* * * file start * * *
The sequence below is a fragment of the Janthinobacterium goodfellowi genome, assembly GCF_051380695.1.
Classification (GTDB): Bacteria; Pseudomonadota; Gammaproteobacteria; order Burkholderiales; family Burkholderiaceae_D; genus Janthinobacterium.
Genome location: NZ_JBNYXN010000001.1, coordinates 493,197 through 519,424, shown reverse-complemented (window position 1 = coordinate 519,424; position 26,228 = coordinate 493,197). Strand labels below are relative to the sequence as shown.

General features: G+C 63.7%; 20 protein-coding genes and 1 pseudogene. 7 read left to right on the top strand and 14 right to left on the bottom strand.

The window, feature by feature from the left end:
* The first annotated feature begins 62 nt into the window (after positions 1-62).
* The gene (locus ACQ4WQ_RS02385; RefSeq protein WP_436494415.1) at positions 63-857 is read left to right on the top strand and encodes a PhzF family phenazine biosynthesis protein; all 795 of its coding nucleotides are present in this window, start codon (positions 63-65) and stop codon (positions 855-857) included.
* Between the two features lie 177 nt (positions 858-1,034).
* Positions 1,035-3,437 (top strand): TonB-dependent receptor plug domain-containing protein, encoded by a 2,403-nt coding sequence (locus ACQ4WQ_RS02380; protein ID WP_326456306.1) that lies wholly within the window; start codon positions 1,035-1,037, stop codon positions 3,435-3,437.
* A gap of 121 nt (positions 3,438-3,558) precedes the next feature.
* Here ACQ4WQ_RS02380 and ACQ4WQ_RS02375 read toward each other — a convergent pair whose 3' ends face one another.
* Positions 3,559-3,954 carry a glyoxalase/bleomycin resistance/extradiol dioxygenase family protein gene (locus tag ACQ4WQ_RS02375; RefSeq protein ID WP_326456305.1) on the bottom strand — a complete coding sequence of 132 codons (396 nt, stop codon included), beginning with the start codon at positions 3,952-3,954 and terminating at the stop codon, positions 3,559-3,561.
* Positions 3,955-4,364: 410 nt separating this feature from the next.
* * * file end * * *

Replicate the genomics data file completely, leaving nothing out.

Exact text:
The sequence below is a fragment of the Janthinobacterium goodfellowi genome, assembly GCF_051380695.1.
Classification (GTDB): Bacteria; Pseudomonadota; Gammaproteobacteria; order Burkholderiales; family Burkholderiaceae_D; genus Janthinobacterium.
Genome location: NZ_JBNYXN010000001.1, coordinates 493,197 through 519,424, shown reverse-complemented (window position 1 = coordinate 519,424; position 26,228 = coordinate 493,197). Strand labels below are relative to the sequence as shown.

General features: G+C 63.7%; 20 protein-coding genes and 1 pseudogene. 7 read left to right on the top strand and 14 right to left on the bottom strand.

The window, feature by feature from the left end:
* The first annotated feature begins 62 nt into the window (after positions 1-62).
* The gene (locus ACQ4WQ_RS02385; RefSeq protein WP_436494415.1) at positions 63-857 is read left to right on the top strand and encodes a PhzF family phenazine biosynthesis protein; all 795 of its coding nucleotides are present in this window, start codon (positions 63-65) and stop codon (positions 855-857) included.
* Between the two features lie 177 nt (positions 858-1,034).
* Positions 1,035-3,437 (top strand): TonB-dependent receptor plug domain-containing protein, encoded by a 2,403-nt coding sequence (locus ACQ4WQ_RS02380; protein ID WP_326456306.1) that lies wholly within the window; start codon positions 1,035-1,037, stop codon positions 3,435-3,437.
* A gap of 121 nt (positions 3,438-3,558) precedes the next feature.
* Here ACQ4WQ_RS02380 and ACQ4WQ_RS02375 read toward each other — a convergent pair whose 3' ends face one another.
* Positions 3,559-3,954 carry a glyoxalase/bleomycin resistance/extradiol dioxygenase family protein gene (locus tag ACQ4WQ_RS02375; RefSeq protein ID WP_326456305.1) on the bottom strand — a complete coding sequence of 132 codons (396 nt, stop codon included), beginning with the start codon at positions 3,952-3,954 and terminating at the stop codon, positions 3,559-3,561.
* Positions 3,955-4,364: 410 nt separating this feature from the next.